Treatment of Drug-resistant Pediatric Primary Focal Segmental Glomerulosclerosis Using the Liposorber® LA-15 System Save

Date Added
January 10th, 2017
PRO Number
Pro00059528
Researcher
Katherine Twombley

Silhouette
Keywords
Blood Disorders, Kidney, Pediatrics
Summary

A device called the "Liposorber LA-15 System" has been approved by the United States Food and Drug Administration for treating kids with focal segmental
glomerulosclerosis (FSGS). The "Liposorber LA-15 System" can only be used if other treatment options, like drugs, don't work or can't be used, but the kidneys are still working okay. It can also be used if the subject has had a kidney transplant and the FSGS comes back after the transplant. Although the Liposorber System can be used for FSGS, we are not sure how well the Liposorber System works. So, we are doing this study to find out how well the treatment works.

In this research study, there will be up to 5 children who have FSGS enrolled at MUSC. Subjects will come back for up to 12 treatments over 9 weeks and then 5 visits to their study doctor over the next 2 years.

Institution
MUSC
Recruitment Contact
Katherine Twombley
843-792-8904
twombley@musc.edu

A Randomized, Double-Blind, Efficacy and Safety Study of AR 14 (AZILSARTAN MEDOXOMIL) Treatment and Withdrawal, Followed by an Open-Label Extension, in Children 6 to Less Than 18 Years of Age With Hypertension Save

Date Added
January 13th, 2015
PRO Number
Pro00039004
Researcher
Katherine Twombley

Silhouette
Keywords
Adolescents, Children's Health, Hypertension/ High Blood Pressure, Pediatrics
Summary

This research study is for children between 6 years and 18 years of age who have been diagnosed with hypertension, or high blood pressure. Hypertension or high blood pressure is when someone's blood vessels, called arteries, tighten too much. The study lasts 12 months and could involve up to 17 study visits. Compensation is available.

The main purpose of this study is to find out if the study drug, Azilsartan medoxomil (also called AZM, TAK-491, or AR14) is effective in controlling blood pressure in children 6 to less than 18 years of age and to find out if it is safe and well tolerated in this age group compared to placebo. The safety and effectiveness of AZM in children less than 18 years of age have not yet been established and currently are under investigation in the age group 1 to 17 years. This means it does not currently have FDA approval for use in children and adolescents.

Another purpose of the study is to compare a drug called losartan potassium (Cozaar) to AZM. Cozaar is an FDA approved drug that is used to treat high blood pressure in adults and children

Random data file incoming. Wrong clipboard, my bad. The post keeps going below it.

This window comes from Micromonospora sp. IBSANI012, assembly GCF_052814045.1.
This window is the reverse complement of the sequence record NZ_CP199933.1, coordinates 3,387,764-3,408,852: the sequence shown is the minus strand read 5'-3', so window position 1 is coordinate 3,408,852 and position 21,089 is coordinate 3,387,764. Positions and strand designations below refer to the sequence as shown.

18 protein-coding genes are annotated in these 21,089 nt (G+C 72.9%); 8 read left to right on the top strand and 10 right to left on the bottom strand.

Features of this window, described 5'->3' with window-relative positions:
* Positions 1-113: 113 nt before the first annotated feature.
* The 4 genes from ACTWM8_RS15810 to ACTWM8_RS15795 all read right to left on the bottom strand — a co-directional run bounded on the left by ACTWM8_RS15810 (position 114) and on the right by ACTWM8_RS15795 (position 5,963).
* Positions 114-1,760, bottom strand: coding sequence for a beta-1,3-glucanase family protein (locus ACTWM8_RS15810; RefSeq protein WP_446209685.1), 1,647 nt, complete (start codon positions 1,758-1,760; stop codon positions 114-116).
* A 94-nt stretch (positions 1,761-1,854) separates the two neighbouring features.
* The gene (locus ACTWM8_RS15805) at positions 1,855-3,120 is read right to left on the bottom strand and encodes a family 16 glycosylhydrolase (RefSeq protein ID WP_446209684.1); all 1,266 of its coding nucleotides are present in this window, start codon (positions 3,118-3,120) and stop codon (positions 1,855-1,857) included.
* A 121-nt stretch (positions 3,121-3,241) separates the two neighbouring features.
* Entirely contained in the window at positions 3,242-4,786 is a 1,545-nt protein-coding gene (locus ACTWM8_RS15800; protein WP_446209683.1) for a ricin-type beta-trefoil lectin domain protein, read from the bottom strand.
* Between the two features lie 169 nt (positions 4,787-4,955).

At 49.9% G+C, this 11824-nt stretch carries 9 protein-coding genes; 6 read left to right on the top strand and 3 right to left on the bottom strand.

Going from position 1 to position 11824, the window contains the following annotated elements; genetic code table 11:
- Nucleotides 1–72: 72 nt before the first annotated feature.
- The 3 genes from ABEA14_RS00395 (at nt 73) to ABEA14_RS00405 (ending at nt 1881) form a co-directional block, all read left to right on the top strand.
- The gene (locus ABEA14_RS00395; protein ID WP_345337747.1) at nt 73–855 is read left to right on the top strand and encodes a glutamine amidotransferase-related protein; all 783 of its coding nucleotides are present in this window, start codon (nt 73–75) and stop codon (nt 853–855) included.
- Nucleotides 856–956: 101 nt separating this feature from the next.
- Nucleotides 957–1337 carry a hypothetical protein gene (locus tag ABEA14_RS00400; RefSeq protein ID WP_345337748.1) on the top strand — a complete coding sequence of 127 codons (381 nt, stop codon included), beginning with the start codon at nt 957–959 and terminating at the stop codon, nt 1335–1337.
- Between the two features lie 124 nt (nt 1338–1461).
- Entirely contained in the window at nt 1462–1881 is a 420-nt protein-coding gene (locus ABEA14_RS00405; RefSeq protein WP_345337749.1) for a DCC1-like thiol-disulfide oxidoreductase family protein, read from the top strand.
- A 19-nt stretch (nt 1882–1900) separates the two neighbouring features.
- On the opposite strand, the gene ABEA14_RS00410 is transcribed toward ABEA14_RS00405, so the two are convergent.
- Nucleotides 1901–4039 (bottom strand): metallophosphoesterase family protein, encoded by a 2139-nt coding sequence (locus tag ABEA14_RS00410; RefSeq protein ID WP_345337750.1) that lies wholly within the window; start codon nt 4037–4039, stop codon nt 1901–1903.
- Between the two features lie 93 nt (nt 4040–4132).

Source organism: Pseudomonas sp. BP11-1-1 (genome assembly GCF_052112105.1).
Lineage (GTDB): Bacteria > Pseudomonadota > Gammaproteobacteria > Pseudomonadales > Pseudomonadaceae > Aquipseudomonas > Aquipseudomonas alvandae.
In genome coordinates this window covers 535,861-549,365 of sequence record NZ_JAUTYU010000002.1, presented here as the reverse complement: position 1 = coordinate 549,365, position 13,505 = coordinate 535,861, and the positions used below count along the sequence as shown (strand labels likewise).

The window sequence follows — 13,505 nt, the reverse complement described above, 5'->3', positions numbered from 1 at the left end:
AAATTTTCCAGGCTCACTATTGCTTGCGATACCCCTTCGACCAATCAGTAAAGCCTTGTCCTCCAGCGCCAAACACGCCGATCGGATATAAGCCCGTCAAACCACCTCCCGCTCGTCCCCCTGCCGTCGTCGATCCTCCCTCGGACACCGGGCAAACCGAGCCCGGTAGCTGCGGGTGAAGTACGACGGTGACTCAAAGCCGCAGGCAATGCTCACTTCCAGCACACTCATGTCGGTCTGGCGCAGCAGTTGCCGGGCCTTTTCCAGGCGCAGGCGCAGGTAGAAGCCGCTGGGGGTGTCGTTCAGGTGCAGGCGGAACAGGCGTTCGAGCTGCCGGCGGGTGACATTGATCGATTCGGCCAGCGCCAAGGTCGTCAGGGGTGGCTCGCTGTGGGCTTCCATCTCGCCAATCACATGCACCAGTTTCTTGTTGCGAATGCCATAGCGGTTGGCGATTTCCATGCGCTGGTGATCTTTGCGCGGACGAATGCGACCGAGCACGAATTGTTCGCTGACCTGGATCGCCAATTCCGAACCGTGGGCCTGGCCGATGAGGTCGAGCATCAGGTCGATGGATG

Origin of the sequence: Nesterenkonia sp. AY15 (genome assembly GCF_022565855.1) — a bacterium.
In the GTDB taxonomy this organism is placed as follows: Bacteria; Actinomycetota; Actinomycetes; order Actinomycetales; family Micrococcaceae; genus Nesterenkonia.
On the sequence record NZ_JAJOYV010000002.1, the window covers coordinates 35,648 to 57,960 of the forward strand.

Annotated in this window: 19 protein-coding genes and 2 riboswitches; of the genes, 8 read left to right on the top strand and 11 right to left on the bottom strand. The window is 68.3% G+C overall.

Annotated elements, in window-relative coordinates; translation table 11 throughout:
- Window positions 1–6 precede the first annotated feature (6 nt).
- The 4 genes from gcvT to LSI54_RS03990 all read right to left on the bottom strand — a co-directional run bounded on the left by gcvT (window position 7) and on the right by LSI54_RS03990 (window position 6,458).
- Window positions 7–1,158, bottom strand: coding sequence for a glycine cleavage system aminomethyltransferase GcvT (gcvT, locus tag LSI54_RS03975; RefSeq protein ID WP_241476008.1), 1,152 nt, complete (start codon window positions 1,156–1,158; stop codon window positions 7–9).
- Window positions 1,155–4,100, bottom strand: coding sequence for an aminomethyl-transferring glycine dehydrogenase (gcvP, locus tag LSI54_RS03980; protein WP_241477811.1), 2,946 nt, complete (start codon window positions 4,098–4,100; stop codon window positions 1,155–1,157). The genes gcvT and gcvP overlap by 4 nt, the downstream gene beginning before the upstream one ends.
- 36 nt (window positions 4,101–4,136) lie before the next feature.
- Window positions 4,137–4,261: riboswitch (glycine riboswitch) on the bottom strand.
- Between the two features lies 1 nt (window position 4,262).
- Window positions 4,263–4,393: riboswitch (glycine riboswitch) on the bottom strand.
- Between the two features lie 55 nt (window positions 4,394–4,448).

Institution
MUSC
Recruitment Contact
Anna Tecklenburg
843-792-9454
tecklenb@musc.edu

CureGN: Cure Glomerulonephropathy Network Save

Date Added
December 2nd, 2014
PRO Number
Pro00038759
Researcher
Katherine Twombley

Silhouette
Keywords
Adolescents, Children's Health, Disease Prevention, Kidney, Minorities, Pediatrics
Summary

Adult and Pediatric patients with glomerular disease:
Patients of all ages are needed to participate in a research study to investigate glomerular disease and create a worldwide database to help in the research and future treatment of this disease. To join this study, you must have a type of glomerular disease, have had a first kidney biopsy within the last 5 years, not be on dialysis, or not have had a kidney transplant.

The study is projected to last 4 years, and all study procedures will be done at regular clinic visits (between 1 and 3 yearly). Study procedures include filling out questionnaires and a blood draw at each visit.

Compensation is available for study participation.

Institution
MUSC
Recruitment Contact
Lauren Card
843-792-5935
cardl@musc.edu

A prospective, multisite study to evaluate the Impact of Measles, Mumps, Rubella and Varicella ProQuad(®) vaccination in pediatric patients 6-24 months of age who are being considered and/or evaluated for any solid organ transplant (heart, liver or kidney) Save

Date Added
October 1st, 2013
PRO Number
Pro00025854
Researcher
Katherine Twombley

Silhouette
Keywords
Kidney, Pediatrics, Transplant, Vaccine
Summary

Currently, vaccination against measles, mumps, rubella and varicella (MMRV) is recommended for healthy infants starting at 12 months of age. It is not recommended for immunosuppressed patients, such as transplant patients, who have an increased risk of serious complications from infections like varicella, mumps, measles and rubella.

For this research study, we plan to administer the first dose between 6 months and 24 months of age and the second dose at least 30 days but no more than 365 days after the first dose

Institution
MUSC
Recruitment Contact
Ann Shrum
843-792-9454
frampton@musc.edu

Change_preferences

-- OR --

Create_login